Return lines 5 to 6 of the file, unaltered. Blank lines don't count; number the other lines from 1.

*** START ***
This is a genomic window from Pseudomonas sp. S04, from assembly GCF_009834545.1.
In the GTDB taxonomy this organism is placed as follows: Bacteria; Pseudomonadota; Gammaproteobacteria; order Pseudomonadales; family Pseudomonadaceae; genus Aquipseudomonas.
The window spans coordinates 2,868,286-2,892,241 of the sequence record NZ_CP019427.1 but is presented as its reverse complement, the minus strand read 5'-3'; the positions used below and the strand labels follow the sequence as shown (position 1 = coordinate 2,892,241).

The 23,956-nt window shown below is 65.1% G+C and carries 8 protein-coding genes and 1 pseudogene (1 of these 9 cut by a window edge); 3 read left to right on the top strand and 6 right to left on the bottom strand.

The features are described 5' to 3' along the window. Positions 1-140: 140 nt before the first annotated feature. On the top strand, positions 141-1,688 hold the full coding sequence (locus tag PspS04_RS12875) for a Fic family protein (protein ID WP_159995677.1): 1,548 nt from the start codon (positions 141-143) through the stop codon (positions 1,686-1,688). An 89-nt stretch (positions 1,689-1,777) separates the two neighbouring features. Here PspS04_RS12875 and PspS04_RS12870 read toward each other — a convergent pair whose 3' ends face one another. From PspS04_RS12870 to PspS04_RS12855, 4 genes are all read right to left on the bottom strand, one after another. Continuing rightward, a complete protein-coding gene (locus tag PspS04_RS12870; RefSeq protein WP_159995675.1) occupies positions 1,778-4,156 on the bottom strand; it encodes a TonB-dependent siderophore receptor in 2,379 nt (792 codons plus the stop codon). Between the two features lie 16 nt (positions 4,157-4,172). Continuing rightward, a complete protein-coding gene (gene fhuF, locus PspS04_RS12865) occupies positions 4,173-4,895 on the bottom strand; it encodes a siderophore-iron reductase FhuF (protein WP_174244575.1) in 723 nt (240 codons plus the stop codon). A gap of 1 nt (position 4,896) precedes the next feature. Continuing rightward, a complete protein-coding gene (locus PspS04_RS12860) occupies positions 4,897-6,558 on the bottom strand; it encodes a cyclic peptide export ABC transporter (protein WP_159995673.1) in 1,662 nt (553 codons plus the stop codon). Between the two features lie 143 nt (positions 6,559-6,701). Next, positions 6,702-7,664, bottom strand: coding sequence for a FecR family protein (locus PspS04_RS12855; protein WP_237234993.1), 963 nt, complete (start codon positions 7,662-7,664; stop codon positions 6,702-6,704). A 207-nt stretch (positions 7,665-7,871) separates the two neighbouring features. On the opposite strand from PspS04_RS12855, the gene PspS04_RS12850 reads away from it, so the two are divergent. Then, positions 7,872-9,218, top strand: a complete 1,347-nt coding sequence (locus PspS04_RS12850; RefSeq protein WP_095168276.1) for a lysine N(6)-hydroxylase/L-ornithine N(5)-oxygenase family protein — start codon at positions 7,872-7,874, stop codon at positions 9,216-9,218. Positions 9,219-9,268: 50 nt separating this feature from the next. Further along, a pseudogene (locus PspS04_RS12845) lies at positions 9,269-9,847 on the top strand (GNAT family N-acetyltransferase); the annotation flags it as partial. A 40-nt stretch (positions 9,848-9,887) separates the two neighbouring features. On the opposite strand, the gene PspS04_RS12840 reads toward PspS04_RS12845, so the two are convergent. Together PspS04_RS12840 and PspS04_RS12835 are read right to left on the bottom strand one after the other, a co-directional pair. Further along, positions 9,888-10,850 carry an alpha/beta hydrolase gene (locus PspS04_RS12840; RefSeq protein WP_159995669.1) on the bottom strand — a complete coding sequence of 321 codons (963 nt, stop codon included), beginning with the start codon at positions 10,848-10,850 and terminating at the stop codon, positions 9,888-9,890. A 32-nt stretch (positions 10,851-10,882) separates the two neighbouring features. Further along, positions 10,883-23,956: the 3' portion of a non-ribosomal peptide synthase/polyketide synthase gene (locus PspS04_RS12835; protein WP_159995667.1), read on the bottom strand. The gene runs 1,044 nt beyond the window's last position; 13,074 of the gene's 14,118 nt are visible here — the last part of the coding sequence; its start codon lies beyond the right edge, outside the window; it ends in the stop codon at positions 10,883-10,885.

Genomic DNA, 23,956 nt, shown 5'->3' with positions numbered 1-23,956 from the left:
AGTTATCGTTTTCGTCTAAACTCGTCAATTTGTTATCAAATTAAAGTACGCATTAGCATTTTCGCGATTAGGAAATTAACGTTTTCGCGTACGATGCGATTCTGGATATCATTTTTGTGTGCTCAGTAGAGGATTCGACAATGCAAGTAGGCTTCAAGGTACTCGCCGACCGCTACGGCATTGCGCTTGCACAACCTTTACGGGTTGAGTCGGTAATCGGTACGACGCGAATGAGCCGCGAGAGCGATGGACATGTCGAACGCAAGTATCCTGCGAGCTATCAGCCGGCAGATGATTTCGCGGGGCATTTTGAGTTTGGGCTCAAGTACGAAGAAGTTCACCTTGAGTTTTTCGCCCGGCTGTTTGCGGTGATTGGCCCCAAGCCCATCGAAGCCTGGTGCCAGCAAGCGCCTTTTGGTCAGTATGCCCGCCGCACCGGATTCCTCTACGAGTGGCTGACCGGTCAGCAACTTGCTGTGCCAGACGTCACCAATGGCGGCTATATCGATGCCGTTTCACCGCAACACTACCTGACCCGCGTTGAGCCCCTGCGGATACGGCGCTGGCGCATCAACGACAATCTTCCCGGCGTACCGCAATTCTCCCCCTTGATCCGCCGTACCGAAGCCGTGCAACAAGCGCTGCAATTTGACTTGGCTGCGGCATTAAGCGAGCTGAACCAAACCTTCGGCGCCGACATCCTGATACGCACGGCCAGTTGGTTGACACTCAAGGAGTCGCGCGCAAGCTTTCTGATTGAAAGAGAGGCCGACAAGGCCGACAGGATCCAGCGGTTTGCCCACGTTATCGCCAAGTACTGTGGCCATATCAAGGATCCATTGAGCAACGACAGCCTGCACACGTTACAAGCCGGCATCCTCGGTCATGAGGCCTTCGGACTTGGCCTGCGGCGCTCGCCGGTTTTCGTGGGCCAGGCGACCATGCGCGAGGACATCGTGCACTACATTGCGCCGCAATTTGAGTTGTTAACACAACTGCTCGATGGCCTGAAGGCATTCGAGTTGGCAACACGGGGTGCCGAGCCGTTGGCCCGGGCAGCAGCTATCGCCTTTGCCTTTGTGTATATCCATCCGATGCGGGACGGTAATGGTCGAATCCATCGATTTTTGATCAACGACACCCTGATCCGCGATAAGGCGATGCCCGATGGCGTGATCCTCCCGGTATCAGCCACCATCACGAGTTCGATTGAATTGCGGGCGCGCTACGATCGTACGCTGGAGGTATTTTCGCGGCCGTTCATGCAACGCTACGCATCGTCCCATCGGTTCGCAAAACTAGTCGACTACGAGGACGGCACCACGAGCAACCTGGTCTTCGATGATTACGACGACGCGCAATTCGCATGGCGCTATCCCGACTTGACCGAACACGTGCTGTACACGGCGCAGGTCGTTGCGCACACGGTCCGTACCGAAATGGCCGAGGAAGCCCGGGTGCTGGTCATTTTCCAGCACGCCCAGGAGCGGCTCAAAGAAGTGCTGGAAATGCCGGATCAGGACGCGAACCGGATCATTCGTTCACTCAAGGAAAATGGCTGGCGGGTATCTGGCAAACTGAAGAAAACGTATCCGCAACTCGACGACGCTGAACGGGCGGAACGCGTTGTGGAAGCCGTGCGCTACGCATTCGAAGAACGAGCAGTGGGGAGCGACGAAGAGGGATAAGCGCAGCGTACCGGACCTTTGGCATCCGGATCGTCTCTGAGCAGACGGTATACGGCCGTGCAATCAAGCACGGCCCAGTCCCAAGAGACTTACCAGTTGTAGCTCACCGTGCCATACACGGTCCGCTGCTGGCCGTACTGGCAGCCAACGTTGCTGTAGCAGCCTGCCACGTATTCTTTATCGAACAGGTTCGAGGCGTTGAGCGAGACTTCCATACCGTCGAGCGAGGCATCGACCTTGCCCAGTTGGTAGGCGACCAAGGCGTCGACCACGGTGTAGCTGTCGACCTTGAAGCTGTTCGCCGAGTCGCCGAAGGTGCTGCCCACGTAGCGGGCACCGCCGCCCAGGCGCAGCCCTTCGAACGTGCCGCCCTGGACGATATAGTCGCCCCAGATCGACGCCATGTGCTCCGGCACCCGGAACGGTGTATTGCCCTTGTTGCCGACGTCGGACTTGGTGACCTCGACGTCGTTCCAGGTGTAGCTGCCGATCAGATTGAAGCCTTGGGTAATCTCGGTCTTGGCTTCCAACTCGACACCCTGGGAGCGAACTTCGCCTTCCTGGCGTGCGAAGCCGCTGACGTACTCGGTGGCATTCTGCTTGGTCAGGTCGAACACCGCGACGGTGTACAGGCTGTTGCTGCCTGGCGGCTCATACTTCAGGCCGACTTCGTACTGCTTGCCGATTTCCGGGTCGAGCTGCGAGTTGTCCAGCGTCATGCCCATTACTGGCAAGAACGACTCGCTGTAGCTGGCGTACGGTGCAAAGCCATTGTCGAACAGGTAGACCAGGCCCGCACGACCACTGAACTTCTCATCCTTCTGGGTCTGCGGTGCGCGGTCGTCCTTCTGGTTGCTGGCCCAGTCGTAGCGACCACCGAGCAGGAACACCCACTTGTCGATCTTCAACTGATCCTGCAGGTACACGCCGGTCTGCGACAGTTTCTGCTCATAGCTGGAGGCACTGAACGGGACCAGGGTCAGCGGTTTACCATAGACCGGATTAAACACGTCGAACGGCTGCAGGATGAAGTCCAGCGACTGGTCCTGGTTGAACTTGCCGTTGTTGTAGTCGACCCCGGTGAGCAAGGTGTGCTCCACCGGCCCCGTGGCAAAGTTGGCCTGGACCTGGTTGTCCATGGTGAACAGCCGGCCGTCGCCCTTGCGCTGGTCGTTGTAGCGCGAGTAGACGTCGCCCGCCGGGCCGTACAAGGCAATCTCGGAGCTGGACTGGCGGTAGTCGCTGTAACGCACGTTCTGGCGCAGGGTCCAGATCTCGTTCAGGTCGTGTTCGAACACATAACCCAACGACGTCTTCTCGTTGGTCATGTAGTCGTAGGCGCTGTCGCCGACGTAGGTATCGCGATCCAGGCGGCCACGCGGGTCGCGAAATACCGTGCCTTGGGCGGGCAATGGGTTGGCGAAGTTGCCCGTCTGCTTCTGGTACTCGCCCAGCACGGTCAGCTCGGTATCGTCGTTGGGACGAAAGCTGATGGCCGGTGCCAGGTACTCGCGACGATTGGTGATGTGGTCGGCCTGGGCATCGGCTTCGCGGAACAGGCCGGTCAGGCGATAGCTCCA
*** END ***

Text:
The features are described 5' to 3' along the window. Positions 1-140: 140 nt before the first annotated feature. On the top strand, positions 141-1,688 hold the full coding sequence (locus tag PspS04_RS12875) for a Fic family protein (protein ID WP_159995677.1): 1,548 nt from the start codon (positions 141-143) through the stop codon (positions 1,686-1,688). An 89-nt stretch (positions 1,689-1,777) separates the two neighbouring features. Here PspS04_RS12875 and PspS04_RS12870 read toward each other — a convergent pair whose 3' ends face one another. From PspS04_RS12870 to PspS04_RS12855, 4 genes are all read right to left on the bottom strand, one after another. Continuing rightward, a complete protein-coding gene (locus tag PspS04_RS12870; RefSeq protein WP_159995675.1) occupies positions 1,778-4,156 on the bottom strand; it encodes a TonB-dependent siderophore receptor in 2,379 nt (792 codons plus the stop codon). Between the two features lie 16 nt (positions 4,157-4,172). Continuing rightward, a complete protein-coding gene (gene fhuF, locus PspS04_RS12865) occupies positions 4,173-4,895 on the bottom strand; it encodes a siderophore-iron reductase FhuF (protein WP_174244575.1) in 723 nt (240 codons plus the stop codon). A gap of 1 nt (position 4,896) precedes the next feature. Continuing rightward, a complete protein-coding gene (locus PspS04_RS12860) occupies positions 4,897-6,558 on the bottom strand; it encodes a cyclic peptide export ABC transporter (protein WP_159995673.1) in 1,662 nt (553 codons plus the stop codon). Between the two features lie 143 nt (positions 6,559-6,701). Next, positions 6,702-7,664, bottom strand: coding sequence for a FecR family protein (locus PspS04_RS12855; protein WP_237234993.1), 963 nt, complete (start codon positions 7,662-7,664; stop codon positions 6,702-6,704). A 207-nt stretch (positions 7,665-7,871) separates the two neighbouring features. On the opposite strand from PspS04_RS12855, the gene PspS04_RS12850 reads away from it, so the two are divergent. Then, positions 7,872-9,218, top strand: a complete 1,347-nt coding sequence (locus PspS04_RS12850; RefSeq protein WP_095168276.1) for a lysine N(6)-hydroxylase/L-ornithine N(5)-oxygenase family protein — start codon at positions 7,872-7,874, stop codon at positions 9,216-9,218. Positions 9,219-9,268: 50 nt separating this feature from the next. Further along, a pseudogene (locus PspS04_RS12845) lies at positions 9,269-9,847 on the top strand (GNAT family N-acetyltransferase); the annotation flags it as partial. A 40-nt stretch (positions 9,848-9,887) separates the two neighbouring features. On the opposite strand, the gene PspS04_RS12840 reads toward PspS04_RS12845, so the two are convergent. Together PspS04_RS12840 and PspS04_RS12835 are read right to left on the bottom strand one after the other, a co-directional pair. Further along, positions 9,888-10,850 carry an alpha/beta hydrolase gene (locus PspS04_RS12840; RefSeq protein WP_159995669.1) on the bottom strand — a complete coding sequence of 321 codons (963 nt, stop codon included), beginning with the start codon at positions 10,848-10,850 and terminating at the stop codon, positions 9,888-9,890. A 32-nt stretch (positions 10,851-10,882) separates the two neighbouring features. Further along, positions 10,883-23,956: the 3' portion of a non-ribosomal peptide synthase/polyketide synthase gene (locus PspS04_RS12835; protein WP_159995667.1), read on the bottom strand. The gene runs 1,044 nt beyond the window's last position; 13,074 of the gene's 14,118 nt are visible here — the last part of the coding sequence; its start codon lies beyond the right edge, outside the window; it ends in the stop codon at positions 10,883-10,885.

Genomic DNA, 23,956 nt, shown 5'->3' with positions numbered 1-23,956 from the left: